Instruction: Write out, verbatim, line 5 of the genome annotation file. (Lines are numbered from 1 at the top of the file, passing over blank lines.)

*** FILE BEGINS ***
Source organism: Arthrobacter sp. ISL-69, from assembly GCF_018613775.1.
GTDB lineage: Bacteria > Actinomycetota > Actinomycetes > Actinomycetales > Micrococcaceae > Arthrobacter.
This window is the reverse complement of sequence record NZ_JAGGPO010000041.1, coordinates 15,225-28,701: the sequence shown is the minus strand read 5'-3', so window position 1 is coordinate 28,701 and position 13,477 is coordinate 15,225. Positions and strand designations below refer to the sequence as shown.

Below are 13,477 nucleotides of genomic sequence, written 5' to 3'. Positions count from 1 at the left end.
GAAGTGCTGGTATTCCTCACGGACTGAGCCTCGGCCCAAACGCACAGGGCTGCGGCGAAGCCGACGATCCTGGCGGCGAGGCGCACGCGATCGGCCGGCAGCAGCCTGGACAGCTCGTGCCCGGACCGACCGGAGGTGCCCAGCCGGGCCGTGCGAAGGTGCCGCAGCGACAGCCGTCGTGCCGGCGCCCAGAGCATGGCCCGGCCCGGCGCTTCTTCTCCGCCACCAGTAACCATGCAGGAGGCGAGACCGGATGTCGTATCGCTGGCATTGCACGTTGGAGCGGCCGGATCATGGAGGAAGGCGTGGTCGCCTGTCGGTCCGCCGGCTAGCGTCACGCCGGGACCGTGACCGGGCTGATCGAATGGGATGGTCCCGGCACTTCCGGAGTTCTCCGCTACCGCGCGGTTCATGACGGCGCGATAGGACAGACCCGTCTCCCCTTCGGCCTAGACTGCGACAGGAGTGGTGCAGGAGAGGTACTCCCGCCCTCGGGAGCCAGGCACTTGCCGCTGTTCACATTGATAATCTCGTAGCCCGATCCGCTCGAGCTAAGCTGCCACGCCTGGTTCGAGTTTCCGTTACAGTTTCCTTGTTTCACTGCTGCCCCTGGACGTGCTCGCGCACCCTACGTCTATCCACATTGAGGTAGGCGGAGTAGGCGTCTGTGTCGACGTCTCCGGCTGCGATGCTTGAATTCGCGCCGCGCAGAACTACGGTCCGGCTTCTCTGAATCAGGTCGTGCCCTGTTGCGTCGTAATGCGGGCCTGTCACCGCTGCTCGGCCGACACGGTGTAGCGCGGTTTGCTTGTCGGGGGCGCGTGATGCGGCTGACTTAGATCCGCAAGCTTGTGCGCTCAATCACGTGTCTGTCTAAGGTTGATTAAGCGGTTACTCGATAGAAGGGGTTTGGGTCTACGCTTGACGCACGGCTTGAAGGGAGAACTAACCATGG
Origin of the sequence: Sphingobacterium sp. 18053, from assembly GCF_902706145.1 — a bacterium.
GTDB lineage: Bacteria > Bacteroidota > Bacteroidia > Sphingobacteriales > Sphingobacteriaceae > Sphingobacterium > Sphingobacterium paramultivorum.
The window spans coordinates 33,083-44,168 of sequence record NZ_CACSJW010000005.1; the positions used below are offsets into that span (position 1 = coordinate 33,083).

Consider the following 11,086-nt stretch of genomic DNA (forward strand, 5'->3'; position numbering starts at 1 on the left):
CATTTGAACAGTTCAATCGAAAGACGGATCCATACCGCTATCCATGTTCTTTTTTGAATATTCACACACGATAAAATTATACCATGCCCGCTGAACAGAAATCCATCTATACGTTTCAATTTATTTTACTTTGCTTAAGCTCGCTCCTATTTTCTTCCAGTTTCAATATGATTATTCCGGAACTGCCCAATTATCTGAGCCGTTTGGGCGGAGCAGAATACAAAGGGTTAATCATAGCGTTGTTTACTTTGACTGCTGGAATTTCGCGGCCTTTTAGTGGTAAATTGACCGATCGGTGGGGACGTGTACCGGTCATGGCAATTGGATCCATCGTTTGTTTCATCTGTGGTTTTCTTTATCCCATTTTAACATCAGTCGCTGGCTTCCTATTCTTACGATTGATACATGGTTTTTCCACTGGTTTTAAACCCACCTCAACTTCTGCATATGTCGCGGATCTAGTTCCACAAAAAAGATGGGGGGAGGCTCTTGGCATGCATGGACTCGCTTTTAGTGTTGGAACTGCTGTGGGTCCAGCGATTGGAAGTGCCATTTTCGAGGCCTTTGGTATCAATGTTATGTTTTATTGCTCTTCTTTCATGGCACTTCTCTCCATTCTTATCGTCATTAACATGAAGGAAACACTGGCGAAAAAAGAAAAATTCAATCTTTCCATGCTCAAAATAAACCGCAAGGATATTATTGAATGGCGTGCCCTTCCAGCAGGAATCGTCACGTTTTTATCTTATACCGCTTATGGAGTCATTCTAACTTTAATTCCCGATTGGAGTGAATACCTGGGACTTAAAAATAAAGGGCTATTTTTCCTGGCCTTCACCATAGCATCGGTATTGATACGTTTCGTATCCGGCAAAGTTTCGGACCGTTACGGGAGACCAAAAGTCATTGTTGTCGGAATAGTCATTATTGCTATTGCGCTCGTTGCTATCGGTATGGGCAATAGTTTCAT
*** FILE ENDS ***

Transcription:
GAAGTGCTGGTATTCCTCACGGACTGAGCCTCGGCCCAAACGCACAGGGCTGCGGCGAAGCCGACGATCCTGGCGGCGAGGCGCACGCGATCGGCCGGCAGCAGCCTGGACAGCTCGTGCCCGGACCGACCGGAGGTGCCCAGCCGGGCCGTGCGAAGGTGCCGCAGCGACAGCCGTCGTGCCGGCGCCCAGAGCATGGCCCGGCCCGGCGCTTCTTCTCCGCCACCAGTAACCATGCAGGAGGCGAGACCGGATGTCGTATCGCTGGCATTGCACGTTGGAGCGGCCGGATCATGGAGGAAGGCGTGGTCGCCTGTCGGTCCGCCGGCTAGCGTCACGCCGGGACCGTGACCGGGCTGATCGAATGGGATGGTCCCGGCACTTCCGGAGTTCTCCGCTACCGCGCGGTTCATGACGGCGCGATAGGACAGACCCGTCTCCCCTTCGGCCTAGACTGCGACAGGAGTGGTGCAGGAGAGGTACTCCCGCCCTCGGGAGCCAGGCACTTGCCGCTGTTCACATTGATAATCTCGTAGCCCGATCCGCTCGAGCTAAGCTGCCACGCCTGGTTCGAGTTTCCGTTACAGTTTCCTTGTTTCACTGCTGCCCCTGGACGTGCTCGCGCACCCTACGTCTATCCACATTGAGGTAGGCGGAGTAGGCGTCTGTGTCGACGTCTCCGGCTGCGATGCTTGAATTCGCGCCGCGCAGAACTACGGTCCGGCTTCTCTGAATCAGGTCGTGCCCTGTTGCGTCGTAATGCGGGCCTGTCACCGCTGCTCGGCCGACACGGTGTAGCGCGGTTTGCTTGTCGGGGGCGCGTGATGCGGCTGACTTAGATCCGCAAGCTTGTGCGCTCAATCACGTGTCTGTCTAAGGTTGATTAAGCGGTTACTCGATAGAAGGGGTTTGGGTCTACGCTTGACGCACGGCTTGAAGGGAGAACTAACCATGG